I want to mention that this recipe leaves a lot of lobster in the shell. There’s quite a bit of meat in the knuckles, body and legs. If you don’t have time to remove it before making the stew, store the remainder of the body in a sealed container in the refrigerator until you have time to remove it from the shell. Just make sure you do it the same day that you cooked it.
What white wine should you use?
Once the lobster and the lobster cooking liquid are ready, the rest of this stew recipe is incredibly straightforward. The only ingredient that might confuse you is the direction to use oaked Chardonnay for the white wine. If you aren’t sure what this is, just ask someone at a good wine shop and explain that you need it for cooking but you want something you’ll also drink.
The specific Chardonnay the recipe creator calls for, Donelan Nancie Chardonnay, is an incredible wine but it’s also fairly expensive, (in the $50 range). But it is among California’s most critically acclaimed Chardonnays. So if you want a truly decadent experience and can afford to splurge on lobster and great Chardonnay, go for it!
But for everyone who just wants to enjoy a good pot of seafood stew, you just need to find a pleasant Chardonnay that’s been fermented in oak, not stainless steel. (Chardonnay made in oak has a bigger flavor and more weight on the tongue than the lighter, fruitier wines made in stainless steel tanks. While it may seem like white wine is white wine, this difference will actually impact the final flavor and texture of your stew.)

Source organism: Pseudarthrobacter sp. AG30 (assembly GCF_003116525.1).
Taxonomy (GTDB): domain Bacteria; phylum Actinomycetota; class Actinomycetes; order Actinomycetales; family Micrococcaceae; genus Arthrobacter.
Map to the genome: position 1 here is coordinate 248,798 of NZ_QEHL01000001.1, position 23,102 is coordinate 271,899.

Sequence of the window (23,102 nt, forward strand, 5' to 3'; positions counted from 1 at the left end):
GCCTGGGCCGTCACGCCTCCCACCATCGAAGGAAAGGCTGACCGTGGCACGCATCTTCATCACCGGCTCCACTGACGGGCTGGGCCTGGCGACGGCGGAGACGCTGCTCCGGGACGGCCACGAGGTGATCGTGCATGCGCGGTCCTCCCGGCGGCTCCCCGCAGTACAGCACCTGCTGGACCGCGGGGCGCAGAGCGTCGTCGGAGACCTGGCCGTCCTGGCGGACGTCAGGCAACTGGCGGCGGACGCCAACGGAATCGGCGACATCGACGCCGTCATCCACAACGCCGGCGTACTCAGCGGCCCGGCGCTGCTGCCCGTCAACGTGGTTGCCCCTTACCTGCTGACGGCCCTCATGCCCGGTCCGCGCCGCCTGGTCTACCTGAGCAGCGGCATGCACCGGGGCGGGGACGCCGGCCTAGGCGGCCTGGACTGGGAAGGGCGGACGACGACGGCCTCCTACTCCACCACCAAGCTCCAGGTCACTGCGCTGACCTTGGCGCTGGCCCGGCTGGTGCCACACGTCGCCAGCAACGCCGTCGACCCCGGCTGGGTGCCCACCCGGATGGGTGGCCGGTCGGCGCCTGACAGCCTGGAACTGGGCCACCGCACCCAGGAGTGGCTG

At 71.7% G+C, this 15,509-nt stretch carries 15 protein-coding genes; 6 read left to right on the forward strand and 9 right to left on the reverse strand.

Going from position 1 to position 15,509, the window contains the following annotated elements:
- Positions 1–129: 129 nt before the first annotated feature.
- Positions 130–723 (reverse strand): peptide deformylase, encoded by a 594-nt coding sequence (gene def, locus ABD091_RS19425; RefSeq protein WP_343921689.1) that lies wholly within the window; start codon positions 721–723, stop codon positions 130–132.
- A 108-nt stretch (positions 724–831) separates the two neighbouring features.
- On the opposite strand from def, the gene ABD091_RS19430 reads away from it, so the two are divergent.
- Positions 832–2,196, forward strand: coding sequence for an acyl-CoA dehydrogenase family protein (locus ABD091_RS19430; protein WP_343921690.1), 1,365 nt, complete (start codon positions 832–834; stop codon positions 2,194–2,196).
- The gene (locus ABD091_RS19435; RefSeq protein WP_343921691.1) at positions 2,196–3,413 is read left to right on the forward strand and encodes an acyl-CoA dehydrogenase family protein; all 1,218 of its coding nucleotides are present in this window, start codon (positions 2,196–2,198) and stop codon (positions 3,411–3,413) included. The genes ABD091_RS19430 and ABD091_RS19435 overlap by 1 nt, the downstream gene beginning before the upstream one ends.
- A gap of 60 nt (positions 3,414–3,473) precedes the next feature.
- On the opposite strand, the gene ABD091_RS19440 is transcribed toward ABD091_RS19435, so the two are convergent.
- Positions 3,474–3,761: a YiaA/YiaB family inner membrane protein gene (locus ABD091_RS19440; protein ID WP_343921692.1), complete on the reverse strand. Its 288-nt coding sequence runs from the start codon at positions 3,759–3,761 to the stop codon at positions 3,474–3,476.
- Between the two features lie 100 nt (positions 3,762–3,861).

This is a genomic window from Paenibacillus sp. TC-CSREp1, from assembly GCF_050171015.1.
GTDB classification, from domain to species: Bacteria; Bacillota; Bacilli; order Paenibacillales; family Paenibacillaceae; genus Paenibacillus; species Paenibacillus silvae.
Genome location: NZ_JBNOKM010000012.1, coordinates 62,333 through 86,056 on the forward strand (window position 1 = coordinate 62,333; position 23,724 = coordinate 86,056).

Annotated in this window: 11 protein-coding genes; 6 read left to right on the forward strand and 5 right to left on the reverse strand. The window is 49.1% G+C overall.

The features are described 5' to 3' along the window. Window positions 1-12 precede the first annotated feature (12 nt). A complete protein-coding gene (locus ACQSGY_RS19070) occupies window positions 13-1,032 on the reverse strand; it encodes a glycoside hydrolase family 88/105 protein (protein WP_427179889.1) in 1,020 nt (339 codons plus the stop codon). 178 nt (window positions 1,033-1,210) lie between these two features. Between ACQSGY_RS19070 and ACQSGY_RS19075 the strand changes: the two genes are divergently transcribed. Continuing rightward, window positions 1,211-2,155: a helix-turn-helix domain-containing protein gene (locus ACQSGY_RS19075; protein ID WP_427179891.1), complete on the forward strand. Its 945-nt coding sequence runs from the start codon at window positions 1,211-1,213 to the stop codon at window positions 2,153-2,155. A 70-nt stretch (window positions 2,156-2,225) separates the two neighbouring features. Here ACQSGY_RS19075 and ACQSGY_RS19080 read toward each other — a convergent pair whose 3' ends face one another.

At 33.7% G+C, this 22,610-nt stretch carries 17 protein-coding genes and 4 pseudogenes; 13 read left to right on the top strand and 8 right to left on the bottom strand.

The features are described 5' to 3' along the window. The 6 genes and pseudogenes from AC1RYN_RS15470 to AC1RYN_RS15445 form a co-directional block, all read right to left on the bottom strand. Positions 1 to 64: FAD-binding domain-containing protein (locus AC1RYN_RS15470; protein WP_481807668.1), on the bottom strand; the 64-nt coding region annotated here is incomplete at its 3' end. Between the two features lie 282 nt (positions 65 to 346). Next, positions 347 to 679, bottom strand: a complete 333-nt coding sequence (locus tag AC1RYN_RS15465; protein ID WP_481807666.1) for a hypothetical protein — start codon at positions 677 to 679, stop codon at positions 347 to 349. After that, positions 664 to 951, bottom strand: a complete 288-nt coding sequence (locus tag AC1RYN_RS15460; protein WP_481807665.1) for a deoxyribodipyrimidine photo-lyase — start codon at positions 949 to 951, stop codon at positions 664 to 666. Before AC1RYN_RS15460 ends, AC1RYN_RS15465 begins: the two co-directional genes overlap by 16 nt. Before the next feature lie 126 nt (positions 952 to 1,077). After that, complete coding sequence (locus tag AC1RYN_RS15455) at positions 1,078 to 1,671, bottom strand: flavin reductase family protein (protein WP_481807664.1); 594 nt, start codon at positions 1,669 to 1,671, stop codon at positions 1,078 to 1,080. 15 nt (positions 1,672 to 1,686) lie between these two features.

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When to add the lobster and cream
One last tip for making this creamy lobster soup is to make sure you wait to add the heavy cream and the lobster meat. You can make the soup in advance, which is great for dinner parties and it can give you a little time to freshen up if you’re serving it for a romantic evening. But let the soup cool and sit for about 30 minutes, or more depending on your timing, then right when you’re ready to serve, bring it back to a simmer and stir in the cream and cooked lobster meat at the last minute. Then remove the stock pot or dutch oven from the heat before you ladle the stew into your soup bowls.
Is this soup a lobster bisque?
You might be wondering why the name of this lobster soup recipe is “lobster stew” rather than “lobster bisque.” You could call the soup a bisque if you like, but the title would be inauthentic. According to The Spruce Eats, a bisque is a traditional, French seafood soup made from crustaceans, such as lobster or crab, and thickened with cream.
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That would describe this soup, however, while this seafood stew uses chicken stock as a base and potatoes to thicken the soup, a bisque only uses lobster stock, (or a stock made from whatever crustacean you’re using). A bisque is traditionally thickened with the crushed shells of the lobster, or crab or shrimp.
However, it is perfectly acceptable to thicken a bisque with rice. But a lobster stew recipe is a slightly simpler thing with a more rustic, but still creamy and decadent flavor. The good news is that it’s quite a bit easier to create than a classic lobster bisque recipe.
And in case you’re wondering, it wouldn’t qualify for a lobster chowder recipe, either. Although this Maine lobster stew recipe shares many characteristics with a good chowder, it lacks the salt pork traditional in New England chowder recipes.